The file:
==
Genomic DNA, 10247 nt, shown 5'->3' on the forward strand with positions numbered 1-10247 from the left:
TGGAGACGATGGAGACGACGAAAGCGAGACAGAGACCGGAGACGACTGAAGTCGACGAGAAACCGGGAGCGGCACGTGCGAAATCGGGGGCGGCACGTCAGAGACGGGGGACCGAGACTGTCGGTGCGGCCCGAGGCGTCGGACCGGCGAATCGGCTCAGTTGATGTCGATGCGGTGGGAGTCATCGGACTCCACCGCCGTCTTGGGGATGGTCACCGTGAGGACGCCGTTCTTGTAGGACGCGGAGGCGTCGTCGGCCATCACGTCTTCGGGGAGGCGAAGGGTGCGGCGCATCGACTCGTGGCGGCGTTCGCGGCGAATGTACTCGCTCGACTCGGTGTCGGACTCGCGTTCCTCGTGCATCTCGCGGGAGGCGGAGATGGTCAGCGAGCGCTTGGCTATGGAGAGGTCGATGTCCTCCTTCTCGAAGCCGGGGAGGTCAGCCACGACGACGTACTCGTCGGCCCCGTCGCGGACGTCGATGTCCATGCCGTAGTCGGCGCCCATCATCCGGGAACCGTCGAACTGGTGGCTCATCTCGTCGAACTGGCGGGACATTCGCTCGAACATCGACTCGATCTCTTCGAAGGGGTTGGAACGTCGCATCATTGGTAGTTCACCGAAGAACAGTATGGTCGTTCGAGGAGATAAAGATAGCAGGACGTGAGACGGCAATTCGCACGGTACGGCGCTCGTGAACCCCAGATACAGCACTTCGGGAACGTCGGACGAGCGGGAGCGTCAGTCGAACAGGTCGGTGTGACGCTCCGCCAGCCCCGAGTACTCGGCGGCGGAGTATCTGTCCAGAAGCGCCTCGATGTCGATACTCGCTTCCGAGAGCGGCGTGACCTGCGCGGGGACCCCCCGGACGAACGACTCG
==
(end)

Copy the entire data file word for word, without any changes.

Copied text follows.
Genomic DNA, 10247 nt, shown 5'->3' on the forward strand with positions numbered 1-10247 from the left:
TGGAGACGATGGAGACGACGAAAGCGAGACAGAGACCGGAGACGACTGAAGTCGACGAGAAACCGGGAGCGGCACGTGCGAAATCGGGGGCGGCACGTCAGAGACGGGGGACCGAGACTGTCGGTGCGGCCCGAGGCGTCGGACCGGCGAATCGGCTCAGTTGATGTCGATGCGGTGGGAGTCATCGGACTCCACCGCCGTCTTGGGGATGGTCACCGTGAGGACGCCGTTCTTGTAGGACGCGGAGGCGTCGTCGGCCATCACGTCTTCGGGGAGGCGAAGGGTGCGGCGCATCGACTCGTGGCGGCGTTCGCGGCGAATGTACTCGCTCGACTCGGTGTCGGACTCGCGTTCCTCGTGCATCTCGCGGGAGGCGGAGATGGTCAGCGAGCGCTTGGCTATGGAGAGGTCGATGTCCTCCTTCTCGAAGCCGGGGAGGTCAGCCACGACGACGTACTCGTCGGCCCCGTCGCGGACGTCGATGTCCATGCCGTAGTCGGCGCCCATCATCCGGGAACCGTCGAACTGGTGGCTCATCTCGTCGAACTGGCGGGACATTCGCTCGAACATCGACTCGATCTCTTCGAAGGGGTTGGAACGTCGCATCATTGGTAGTTCACCGAAGAACAGTATGGTCGTTCGAGGAGATAAAGATAGCAGGACGTGAGACGGCAATTCGCACGGTACGGCGCTCGTGAACCCCAGATACAGCACTTCGGGAACGTCGGACGAGCGGGAGCGTCAGTCGAACAGGTCGGTGTGACGCTCCGCCAGCCCCGAGTACTCGGCGGCGGAGTATCTGTCCAGAAGCGCCTCGATGTCGATACTCGCTTCCGAGAGCGGCGTGACCTGCGCGGGGACCCCCCGGACGAACGACTCG